Sunday, 27 September 2009

OT: Rock radio

Freddy Vette, born in the 1970s, is a student of 1950s and '60s rock & roll who was recently hired by CJBQ in Belleville to host an afternoon radio requests show.

When hired a few weeks ago, his 50s and 60s hits show was from 4 to 6 p.m. and his deejay style took us back to the days of Dave Mickie and the stable of CHUM deejays.

In a sea of talk show banality, Freddy Vette, who is also the leader of a travelling rock and roll band, is a refreshing breath of fresh air on AM radio.

CJBQ is so impressed by Vette's instant following it has boosted the show by an hour, making it 3 p.m. to 6 p.m. starting this Monday.

That is a radio station that listens to its listeners. Good on them. There are stations that play 50s and 60s hits, but Vette's deejay format is also nostalgic.

He is playing a lot of obscure hits the other rock radio programs aren't playing. If you can't pick up 800 on the AM dial, he's also online.

We caught his live and energetic Freddy Vette and The Flames rock & roll show at the Regent Theatre in Picton recently and it took us back to the 1950s.

Last week, the Toronto Sun had a story about CFRB reinventing itself with a name change, but much of the talk show format remains the same - hosts with terminal I-itis.

Other talk shows are experimenting with multiple hosts, which is irritating as hell.

Vette's new show and Danny Marks' blues show Saturday nights from 8 to midnight on 91.1, are two diamonds in the rough on radio.

CFRB. much like the Toronto Sun, are losing longtime fans through consumer neglect.

Mike Strobel's Moonlight Lady spreads in recent weeks are among the few spurts of Sun originality in recent years.

Devoting 10 pages of Friday's Sun to David Miller's announcement that he won't seek re-election as mayor more than a year from now shows how out of touch the "tabloid" is with its readers.

The broadsheet boys have squeezed most of the "tabloid" and the fun out of the Sun and the results were reflected in this week's NADbank readership figures.

The Toronto Sun chose to ignore the depressing NADbank figures in print.

Par for the course, these days.

The Sun needs to go after that loving feeling of the 1970s, as Freddy Vette has, with a passion, done for the music of the '50s and '60s.

Give readers some of that deja vu all over again.


  1. Dave Mickie -- AKA Dave Marsden -- has never gone away. Many in Toronto will remember him from the early (and far superior) days of CFNY 102, and he can now be heard on Oshawa's The Rock 94.9 on Thursday and Friday nights.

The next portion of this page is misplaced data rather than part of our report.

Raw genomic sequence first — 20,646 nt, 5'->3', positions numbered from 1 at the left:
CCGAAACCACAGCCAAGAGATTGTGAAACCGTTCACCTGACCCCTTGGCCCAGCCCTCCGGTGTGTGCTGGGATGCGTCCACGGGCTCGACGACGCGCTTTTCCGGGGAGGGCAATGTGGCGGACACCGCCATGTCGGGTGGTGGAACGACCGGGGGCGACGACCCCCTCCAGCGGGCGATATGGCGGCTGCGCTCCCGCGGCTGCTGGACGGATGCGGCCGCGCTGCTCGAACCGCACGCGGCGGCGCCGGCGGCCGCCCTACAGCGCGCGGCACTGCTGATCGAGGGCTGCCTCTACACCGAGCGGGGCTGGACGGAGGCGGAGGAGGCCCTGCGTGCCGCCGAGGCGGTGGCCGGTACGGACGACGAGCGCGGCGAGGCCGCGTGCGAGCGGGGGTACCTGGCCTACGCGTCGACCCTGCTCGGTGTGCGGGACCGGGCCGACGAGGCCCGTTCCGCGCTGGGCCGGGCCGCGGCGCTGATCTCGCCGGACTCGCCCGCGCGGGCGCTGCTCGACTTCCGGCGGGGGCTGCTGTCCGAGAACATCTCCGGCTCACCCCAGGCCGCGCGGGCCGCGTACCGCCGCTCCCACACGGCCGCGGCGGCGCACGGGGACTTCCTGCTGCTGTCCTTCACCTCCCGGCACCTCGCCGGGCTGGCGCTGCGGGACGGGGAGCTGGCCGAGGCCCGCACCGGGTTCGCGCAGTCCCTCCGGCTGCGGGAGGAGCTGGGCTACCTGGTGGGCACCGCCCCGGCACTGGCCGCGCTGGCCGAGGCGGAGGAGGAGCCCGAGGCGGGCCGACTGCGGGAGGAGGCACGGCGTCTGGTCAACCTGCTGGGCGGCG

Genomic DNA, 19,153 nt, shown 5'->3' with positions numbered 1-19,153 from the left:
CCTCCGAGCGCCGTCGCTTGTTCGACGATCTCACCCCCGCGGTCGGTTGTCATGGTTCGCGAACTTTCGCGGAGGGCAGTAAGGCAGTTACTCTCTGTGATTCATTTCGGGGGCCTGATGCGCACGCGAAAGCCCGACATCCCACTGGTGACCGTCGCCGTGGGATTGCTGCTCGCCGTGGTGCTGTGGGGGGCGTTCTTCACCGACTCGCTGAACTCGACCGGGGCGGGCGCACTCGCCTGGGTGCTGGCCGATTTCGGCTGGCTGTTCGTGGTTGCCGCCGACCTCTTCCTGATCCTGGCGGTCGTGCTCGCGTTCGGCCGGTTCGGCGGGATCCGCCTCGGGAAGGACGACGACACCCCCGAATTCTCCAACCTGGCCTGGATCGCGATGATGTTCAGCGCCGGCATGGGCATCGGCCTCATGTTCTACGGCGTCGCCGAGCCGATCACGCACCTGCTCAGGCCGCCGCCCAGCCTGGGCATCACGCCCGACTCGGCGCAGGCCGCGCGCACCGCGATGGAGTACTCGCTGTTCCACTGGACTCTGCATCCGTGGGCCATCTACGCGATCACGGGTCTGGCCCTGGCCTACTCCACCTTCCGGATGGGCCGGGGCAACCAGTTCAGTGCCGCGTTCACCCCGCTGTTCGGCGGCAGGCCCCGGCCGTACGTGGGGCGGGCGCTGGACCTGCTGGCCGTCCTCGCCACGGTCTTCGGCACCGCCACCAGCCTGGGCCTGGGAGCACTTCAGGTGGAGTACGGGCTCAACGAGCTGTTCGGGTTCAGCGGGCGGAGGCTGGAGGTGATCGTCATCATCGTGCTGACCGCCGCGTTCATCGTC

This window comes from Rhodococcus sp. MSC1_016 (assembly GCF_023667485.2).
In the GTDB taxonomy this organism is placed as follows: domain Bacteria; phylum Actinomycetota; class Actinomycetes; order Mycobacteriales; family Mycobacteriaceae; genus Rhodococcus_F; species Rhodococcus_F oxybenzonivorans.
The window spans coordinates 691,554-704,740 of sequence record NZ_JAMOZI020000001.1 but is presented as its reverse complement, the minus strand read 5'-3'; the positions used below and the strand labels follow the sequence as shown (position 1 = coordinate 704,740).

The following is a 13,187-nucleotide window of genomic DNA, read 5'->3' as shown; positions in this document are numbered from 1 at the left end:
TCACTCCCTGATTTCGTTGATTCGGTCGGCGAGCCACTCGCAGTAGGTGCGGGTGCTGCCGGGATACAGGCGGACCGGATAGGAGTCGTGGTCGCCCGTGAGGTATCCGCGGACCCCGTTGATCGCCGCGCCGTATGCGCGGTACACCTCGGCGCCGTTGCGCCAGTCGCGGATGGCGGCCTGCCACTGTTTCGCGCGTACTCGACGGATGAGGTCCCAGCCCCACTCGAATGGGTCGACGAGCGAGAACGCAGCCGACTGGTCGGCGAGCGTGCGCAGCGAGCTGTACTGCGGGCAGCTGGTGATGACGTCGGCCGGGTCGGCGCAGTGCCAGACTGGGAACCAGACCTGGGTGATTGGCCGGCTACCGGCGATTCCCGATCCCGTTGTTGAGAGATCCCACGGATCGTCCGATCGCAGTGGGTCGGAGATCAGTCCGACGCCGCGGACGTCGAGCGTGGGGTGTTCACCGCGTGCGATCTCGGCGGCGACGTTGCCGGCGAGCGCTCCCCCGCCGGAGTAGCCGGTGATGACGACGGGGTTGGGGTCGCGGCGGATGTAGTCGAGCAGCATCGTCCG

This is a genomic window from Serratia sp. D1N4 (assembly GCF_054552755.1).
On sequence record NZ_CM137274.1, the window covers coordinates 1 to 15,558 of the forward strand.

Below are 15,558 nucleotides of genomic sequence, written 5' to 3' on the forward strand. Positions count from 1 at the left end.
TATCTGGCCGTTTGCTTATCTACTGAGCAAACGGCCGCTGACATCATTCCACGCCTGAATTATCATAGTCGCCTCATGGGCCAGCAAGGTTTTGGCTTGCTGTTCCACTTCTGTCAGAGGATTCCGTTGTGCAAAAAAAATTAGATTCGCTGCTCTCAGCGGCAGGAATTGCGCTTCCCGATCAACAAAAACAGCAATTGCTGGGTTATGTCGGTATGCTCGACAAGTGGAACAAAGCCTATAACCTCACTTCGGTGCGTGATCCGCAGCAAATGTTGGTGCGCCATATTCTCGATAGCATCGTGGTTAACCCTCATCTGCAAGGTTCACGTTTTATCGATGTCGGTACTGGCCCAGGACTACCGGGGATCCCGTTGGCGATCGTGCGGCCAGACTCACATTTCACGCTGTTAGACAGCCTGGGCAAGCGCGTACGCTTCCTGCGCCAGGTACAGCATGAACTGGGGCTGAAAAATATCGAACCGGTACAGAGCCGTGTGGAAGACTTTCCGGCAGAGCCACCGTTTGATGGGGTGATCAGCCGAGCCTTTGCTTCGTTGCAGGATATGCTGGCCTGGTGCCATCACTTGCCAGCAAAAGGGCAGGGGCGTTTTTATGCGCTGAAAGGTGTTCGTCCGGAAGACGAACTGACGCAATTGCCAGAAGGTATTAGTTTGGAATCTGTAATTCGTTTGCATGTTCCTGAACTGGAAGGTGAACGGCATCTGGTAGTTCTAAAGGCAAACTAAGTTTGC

2. Endless wonderful clips from radio past here:
    You can hear Dave Mickie at CKEY in 1963 and in Hamilton in 1964 and his Dave Marsden incarnation in later years (CHUM-FM, CFNY). Great site for hours of fun!

  3. The mayor announces he won't be seeking re-election and you say devoting 10 pages to that is "out of touch"?

    That's a huge story. Whether it takes place in a year from now or not, the announcement is news and the impact it has on the city is immediate. If you can't see that, then who exactly is out of touch?

  4. I know this is off topic but, I just checked the other Sun papers, Ottawa, Edmonton, Calgary and Winnipeg online and they all have the same front page sad.....

  5. Actually Anonymous #3, you are the one out of touch. Devoting 10 pages IS too much, huge story or not. Was there not other things to put in the paper that day? Nothing else have an "immediate impact" on the city?

  6. The Sun lost its way many years ago as to what drives someone to actually stop and buy the paper. What sells, if you will. And the front page IS the selling point for single copy sales. A big part of the problem was the fact that senior editors that put out the paper every night were denied access to weekly circulation figures that used to be handed out to a select few. Quebecor put an end to this practice after the tail-spinning numbers became a not-so-secret shame.

    These exact figures often proved something that many in the building (shurly not editorial board types, publishers and former city hall/Queen's Park typists) refused to believe: POLITICS DOES NOT SELL NEWSPAPERS. It never has. It never will. Despite that fact, politics was often pushed hard by the types that had to face other executroids outside the walls of 333 King.

    Other than political sex/cash scandals and election night coverage, readers could not give a rat's about political machinations. Was Miller's announcement worth the front? Absolutely. Did it deserve 10 pages ... maybe not so much. Did it sell any more papers on a comparitive basis? I tend to doubt it.

    What the circulation sheet showed week in, week out, was what any good tab editor knew sold: Sex, drugs and rock 'n' roll. Crime. Better yet, celebrity crime. Celebrity death. Politicians caught with their pants down or their hands out (sometimes both!). Beautiful women. (One weather picture of a bikini-clad woman under a fountain jacked circulation by 30K one day and caught the eye of The Donald who we then set up with for a meeting and spun it into another great front). Even, oh my god, the SunShine Girl (that franchise now sadly relegated to the back page smaller than many of the celebrity head shots despite it being the Top-10 hits of every web chart for SunMedia.)

    These were the staples of The Sun and what reader's of The Sun always wanted. Water cooler stories. Hey Martha stories, as the late-great Lloyd Kemp used to call them.

    Just a few random thoughts ...